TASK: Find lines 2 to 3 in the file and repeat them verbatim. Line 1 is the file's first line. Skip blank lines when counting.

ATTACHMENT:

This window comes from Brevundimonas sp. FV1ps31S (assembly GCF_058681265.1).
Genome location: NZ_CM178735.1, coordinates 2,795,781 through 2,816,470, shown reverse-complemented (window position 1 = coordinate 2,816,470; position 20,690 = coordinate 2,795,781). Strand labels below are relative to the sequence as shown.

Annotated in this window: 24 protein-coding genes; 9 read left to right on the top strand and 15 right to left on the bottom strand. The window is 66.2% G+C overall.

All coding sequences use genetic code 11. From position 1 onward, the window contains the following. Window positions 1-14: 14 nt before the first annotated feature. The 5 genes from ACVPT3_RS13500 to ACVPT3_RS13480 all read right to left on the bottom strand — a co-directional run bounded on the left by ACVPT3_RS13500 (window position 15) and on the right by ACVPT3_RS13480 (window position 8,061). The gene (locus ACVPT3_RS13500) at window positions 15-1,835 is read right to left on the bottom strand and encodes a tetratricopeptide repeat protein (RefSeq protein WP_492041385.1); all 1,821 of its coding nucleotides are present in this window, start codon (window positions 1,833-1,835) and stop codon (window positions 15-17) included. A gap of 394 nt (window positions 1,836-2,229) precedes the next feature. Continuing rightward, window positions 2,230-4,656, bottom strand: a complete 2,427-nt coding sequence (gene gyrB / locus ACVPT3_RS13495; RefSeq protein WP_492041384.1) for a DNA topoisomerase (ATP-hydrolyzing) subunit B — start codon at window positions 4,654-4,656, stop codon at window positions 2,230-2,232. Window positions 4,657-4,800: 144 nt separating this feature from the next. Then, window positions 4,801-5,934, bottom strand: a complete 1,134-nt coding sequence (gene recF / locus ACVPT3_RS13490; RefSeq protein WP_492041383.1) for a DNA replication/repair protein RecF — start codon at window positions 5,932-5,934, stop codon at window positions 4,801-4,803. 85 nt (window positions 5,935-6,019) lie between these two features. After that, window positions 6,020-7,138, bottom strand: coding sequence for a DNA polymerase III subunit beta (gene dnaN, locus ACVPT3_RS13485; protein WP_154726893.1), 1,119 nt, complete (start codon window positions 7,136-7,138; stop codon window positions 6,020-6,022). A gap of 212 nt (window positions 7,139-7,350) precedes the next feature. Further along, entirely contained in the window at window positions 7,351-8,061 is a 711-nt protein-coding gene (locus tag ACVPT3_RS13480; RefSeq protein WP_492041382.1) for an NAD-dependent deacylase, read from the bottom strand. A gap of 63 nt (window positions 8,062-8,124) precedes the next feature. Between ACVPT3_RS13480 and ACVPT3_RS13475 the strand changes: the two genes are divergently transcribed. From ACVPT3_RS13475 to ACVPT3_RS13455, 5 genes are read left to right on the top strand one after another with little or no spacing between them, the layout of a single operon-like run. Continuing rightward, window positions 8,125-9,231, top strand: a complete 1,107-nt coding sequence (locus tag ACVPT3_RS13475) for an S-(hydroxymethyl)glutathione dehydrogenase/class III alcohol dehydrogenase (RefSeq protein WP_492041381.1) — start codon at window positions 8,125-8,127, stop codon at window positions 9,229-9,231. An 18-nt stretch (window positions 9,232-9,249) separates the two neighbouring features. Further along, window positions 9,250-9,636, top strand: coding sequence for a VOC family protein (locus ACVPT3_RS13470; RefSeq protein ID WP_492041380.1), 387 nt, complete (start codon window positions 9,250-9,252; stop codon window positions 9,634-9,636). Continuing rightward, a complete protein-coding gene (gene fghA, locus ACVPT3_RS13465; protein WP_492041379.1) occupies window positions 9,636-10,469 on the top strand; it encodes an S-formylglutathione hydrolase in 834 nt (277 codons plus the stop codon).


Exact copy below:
Genome location: NZ_CM178735.1, coordinates 2,795,781 through 2,816,470, shown reverse-complemented (window position 1 = coordinate 2,816,470; position 20,690 = coordinate 2,795,781). Strand labels below are relative to the sequence as shown.

Annotated in this window: 24 protein-coding genes; 9 read left to right on the top strand and 15 right to left on the bottom strand. The window is 66.2% G+C overall.